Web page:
The job of retracing my reading over a month is a strange one, involving pulling out the books from the shelves where – hopefully – they’ve found their way, so as to make room for the current mess. Some of April’s reading I’ve already written about – Enrique Vila-Matas’s wonderful Dublinesque (the best book of his I’ve read so far, and certainly the one you would hope will broaden his English language readership) and Umberto Eco and Jean-Claude Carrière’s brassily erudite conversation piece This is not the End of the Book in a blog post here, to which I added a footnote concerning Teju Cole’s quietly, devastatingly manipulative Open City; and Chris Bachelder’s Abbott Awaits, the book all liberal-minded dads should carry slotted down the back of their Baby Bjorns, celebrated here.
Looking back at books over the chasm of a few weeks, rather than writing about them hot off the last page, means interrogating your reading self to see what remains of the experience: Gabriel Josipovici’s Only Joking, for instance, seems now an unforgivable diversion, a modernist skit on the caper movie that evaporates from the page, leaving no real sediment to speak of. It is a comedy, told largely in dialogue, about a series of variously wealthy, artistic, ingenious and criminal types all trying to do each other over for the sake of a Braque painting, or love, or neither. It entertains, but less than Charade, or Len Deighton in Only When I Larf mode.
The other thing that occurred to me over and over again as I read April’s books, is how wonderful it is to read books in tandem, or close enough to each other that it feels like it. The Vila-Matas and the Eco/Carrière, as I blogged, seemed in direct conversation with each other about the vitality of the physical book, but then there’s Teju Cole and WG Sebald, whose Rings of Saturn I am still re-reading, slow-slow-slowly. Continue reading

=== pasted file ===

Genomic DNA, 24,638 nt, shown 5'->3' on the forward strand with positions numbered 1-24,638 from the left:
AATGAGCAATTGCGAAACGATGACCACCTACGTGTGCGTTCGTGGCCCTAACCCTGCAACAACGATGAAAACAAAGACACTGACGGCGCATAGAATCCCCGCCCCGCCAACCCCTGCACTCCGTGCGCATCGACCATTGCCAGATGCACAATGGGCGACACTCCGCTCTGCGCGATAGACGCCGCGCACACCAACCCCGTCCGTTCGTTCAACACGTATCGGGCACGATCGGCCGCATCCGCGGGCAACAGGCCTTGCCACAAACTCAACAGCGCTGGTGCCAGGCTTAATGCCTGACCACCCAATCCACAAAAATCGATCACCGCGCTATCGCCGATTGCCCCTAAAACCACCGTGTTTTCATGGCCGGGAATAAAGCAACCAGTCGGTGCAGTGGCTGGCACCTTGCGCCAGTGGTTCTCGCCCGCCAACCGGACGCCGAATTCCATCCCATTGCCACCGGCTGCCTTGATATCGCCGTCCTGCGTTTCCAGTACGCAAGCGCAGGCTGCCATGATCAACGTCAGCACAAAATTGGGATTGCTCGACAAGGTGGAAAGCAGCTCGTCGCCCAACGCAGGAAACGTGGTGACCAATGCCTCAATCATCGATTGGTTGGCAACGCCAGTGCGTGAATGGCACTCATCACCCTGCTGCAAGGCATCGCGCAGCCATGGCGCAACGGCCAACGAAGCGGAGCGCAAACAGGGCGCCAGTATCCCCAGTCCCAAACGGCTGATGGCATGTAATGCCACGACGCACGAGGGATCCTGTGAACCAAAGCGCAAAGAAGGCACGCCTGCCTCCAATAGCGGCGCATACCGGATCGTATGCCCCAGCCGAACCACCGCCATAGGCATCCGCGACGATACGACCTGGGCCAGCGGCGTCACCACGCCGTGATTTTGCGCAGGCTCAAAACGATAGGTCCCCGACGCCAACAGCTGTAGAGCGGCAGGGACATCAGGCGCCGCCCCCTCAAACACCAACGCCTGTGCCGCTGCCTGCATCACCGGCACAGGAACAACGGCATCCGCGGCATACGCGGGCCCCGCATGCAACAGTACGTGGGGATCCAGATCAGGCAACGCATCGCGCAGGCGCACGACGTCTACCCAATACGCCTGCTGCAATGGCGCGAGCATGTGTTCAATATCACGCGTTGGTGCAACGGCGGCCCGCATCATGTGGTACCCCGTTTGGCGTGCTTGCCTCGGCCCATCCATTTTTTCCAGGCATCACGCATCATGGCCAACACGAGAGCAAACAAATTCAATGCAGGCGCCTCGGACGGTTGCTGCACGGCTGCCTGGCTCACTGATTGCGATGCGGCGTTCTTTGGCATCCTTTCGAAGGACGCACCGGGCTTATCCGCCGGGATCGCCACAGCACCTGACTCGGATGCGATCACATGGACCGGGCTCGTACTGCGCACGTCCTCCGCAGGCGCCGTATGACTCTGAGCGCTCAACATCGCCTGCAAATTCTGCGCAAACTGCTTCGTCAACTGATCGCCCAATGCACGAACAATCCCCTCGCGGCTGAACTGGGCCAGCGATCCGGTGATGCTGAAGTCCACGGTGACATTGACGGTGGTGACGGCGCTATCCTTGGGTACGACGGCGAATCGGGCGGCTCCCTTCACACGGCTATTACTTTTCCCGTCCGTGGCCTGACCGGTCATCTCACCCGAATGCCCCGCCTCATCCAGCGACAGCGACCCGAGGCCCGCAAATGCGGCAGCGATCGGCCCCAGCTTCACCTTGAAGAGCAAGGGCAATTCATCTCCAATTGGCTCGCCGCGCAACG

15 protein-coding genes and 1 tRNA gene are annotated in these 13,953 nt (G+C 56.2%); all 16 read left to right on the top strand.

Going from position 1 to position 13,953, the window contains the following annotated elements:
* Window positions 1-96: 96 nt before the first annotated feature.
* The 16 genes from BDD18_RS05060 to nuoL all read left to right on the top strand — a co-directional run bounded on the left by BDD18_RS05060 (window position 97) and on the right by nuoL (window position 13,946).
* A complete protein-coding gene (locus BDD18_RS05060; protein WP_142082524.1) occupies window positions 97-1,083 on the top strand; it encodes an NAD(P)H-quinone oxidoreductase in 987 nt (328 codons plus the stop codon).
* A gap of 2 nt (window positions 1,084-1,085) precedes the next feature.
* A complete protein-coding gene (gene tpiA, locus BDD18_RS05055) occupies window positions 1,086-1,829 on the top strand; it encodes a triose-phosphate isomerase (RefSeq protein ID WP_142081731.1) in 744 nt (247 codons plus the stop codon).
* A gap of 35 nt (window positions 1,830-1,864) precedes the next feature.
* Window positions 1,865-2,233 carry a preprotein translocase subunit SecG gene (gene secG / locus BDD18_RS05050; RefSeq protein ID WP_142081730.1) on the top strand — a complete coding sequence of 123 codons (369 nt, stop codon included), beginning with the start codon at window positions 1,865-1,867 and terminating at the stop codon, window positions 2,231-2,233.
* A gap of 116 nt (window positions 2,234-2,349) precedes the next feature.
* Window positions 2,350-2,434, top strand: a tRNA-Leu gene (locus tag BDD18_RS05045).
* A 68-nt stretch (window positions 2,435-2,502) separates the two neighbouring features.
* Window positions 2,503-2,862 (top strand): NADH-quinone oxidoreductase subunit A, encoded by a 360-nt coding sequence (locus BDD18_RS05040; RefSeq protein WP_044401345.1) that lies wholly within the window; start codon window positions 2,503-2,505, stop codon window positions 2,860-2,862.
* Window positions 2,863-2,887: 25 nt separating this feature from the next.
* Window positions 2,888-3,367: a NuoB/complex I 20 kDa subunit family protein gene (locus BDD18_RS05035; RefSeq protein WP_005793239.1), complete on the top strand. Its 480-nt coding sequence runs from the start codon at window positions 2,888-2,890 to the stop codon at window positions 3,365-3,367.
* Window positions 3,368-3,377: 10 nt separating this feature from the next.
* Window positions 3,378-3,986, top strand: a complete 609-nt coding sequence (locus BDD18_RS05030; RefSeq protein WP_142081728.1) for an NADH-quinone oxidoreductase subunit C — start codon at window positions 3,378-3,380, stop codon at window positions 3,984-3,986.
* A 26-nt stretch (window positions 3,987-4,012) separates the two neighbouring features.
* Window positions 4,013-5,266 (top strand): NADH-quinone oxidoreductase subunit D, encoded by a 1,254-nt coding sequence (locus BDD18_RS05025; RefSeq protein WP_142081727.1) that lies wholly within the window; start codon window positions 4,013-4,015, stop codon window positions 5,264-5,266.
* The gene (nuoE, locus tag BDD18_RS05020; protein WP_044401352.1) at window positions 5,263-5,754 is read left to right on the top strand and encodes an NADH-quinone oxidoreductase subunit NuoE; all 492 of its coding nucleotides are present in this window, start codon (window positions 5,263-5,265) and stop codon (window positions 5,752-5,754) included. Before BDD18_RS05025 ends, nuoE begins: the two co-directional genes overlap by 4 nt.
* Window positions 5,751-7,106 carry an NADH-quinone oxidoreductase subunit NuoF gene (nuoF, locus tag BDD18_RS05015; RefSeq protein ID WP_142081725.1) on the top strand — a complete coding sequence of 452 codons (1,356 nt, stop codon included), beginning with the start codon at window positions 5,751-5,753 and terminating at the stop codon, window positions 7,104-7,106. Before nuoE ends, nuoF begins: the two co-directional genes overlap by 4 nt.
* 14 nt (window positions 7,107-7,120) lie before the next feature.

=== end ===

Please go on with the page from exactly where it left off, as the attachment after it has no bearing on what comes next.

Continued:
A rushed post, while the kids watch the Simpsons, and before I go upstairs to pack to fly to New York tomorrow. These last couple of days I’ve been trying to finish these two books, which arrived over the weekend, and which I’ve been reading in alternation, Dublinesque, the new novel by Enrique Vila-Matas, author of the wonderful Montano (here’s my Indy review, here’s Lars Iyer’s manifesto, which treats it at more length), and This is Not the End of the Book, a transcription of some characteristically wide-ranging and ebullient conversations between Umberto Eco and Jean-Claude Carrière.
Quite apart from the resonance of the Vila-Matas to my first trip to New York, of which more below, the two books play off each other through their shared theme of the death, or otherwise, of the book, or literature. In fact, they are almost as much in dialogue with each other as are UE and J-CC in TINTEOTB (an abbreviation which brings to mind both Tintin and Kinbote, the mad editor of Pale Fire).
The Eco/Carrière, as its title suggests, is a repudiation of the idea that the book is going to be killed by the digital revolution Continue reading